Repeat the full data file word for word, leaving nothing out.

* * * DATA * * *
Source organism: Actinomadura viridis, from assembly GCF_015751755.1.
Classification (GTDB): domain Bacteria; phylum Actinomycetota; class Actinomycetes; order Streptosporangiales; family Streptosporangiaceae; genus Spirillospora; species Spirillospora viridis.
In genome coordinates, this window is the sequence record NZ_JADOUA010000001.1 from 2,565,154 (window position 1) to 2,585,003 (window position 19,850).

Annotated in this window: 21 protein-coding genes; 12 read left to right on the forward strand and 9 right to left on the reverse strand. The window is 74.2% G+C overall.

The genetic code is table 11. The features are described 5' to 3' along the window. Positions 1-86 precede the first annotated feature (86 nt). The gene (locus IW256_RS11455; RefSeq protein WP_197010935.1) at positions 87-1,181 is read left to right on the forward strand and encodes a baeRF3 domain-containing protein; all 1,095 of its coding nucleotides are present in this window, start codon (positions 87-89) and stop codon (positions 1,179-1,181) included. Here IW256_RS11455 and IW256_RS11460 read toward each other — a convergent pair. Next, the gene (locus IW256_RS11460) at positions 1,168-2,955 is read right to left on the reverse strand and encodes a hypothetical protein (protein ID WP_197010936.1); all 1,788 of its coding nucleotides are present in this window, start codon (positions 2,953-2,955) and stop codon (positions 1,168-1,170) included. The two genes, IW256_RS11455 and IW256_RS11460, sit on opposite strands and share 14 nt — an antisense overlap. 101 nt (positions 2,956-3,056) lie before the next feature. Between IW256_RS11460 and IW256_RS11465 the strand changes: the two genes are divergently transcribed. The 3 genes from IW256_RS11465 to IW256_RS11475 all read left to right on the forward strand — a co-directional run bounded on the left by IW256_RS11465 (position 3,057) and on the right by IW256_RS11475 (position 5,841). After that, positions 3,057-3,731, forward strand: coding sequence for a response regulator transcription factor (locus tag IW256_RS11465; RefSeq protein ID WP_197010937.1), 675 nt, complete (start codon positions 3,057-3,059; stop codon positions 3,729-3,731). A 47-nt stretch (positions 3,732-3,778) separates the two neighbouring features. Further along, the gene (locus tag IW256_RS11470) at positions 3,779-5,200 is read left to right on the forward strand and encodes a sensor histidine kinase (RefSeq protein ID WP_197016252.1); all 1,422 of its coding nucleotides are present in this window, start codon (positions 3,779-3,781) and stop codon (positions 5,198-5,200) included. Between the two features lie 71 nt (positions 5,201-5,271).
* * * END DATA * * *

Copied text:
Source organism: Actinomadura viridis, from assembly GCF_015751755.1.
Classification (GTDB): domain Bacteria; phylum Actinomycetota; class Actinomycetes; order Streptosporangiales; family Streptosporangiaceae; genus Spirillospora; species Spirillospora viridis.
In genome coordinates, this window is the sequence record NZ_JADOUA010000001.1 from 2,565,154 (window position 1) to 2,585,003 (window position 19,850).

Annotated in this window: 21 protein-coding genes; 12 read left to right on the forward strand and 9 right to left on the reverse strand. The window is 74.2% G+C overall.

The genetic code is table 11. The features are described 5' to 3' along the window. Positions 1-86 precede the first annotated feature (86 nt). The gene (locus IW256_RS11455; RefSeq protein WP_197010935.1) at positions 87-1,181 is read left to right on the forward strand and encodes a baeRF3 domain-containing protein; all 1,095 of its coding nucleotides are present in this window, start codon (positions 87-89) and stop codon (positions 1,179-1,181) included. Here IW256_RS11455 and IW256_RS11460 read toward each other — a convergent pair. Next, the gene (locus IW256_RS11460) at positions 1,168-2,955 is read right to left on the reverse strand and encodes a hypothetical protein (protein ID WP_197010936.1); all 1,788 of its coding nucleotides are present in this window, start codon (positions 2,953-2,955) and stop codon (positions 1,168-1,170) included. The two genes, IW256_RS11455 and IW256_RS11460, sit on opposite strands and share 14 nt — an antisense overlap. 101 nt (positions 2,956-3,056) lie before the next feature. Between IW256_RS11460 and IW256_RS11465 the strand changes: the two genes are divergently transcribed. The 3 genes from IW256_RS11465 to IW256_RS11475 all read left to right on the forward strand — a co-directional run bounded on the left by IW256_RS11465 (position 3,057) and on the right by IW256_RS11475 (position 5,841). After that, positions 3,057-3,731, forward strand: coding sequence for a response regulator transcription factor (locus tag IW256_RS11465; RefSeq protein ID WP_197010937.1), 675 nt, complete (start codon positions 3,057-3,059; stop codon positions 3,729-3,731). A 47-nt stretch (positions 3,732-3,778) separates the two neighbouring features. Further along, the gene (locus tag IW256_RS11470) at positions 3,779-5,200 is read left to right on the forward strand and encodes a sensor histidine kinase (RefSeq protein ID WP_197016252.1); all 1,422 of its coding nucleotides are present in this window, start codon (positions 3,779-3,781) and stop codon (positions 5,198-5,200) included. Between the two features lie 71 nt (positions 5,201-5,271).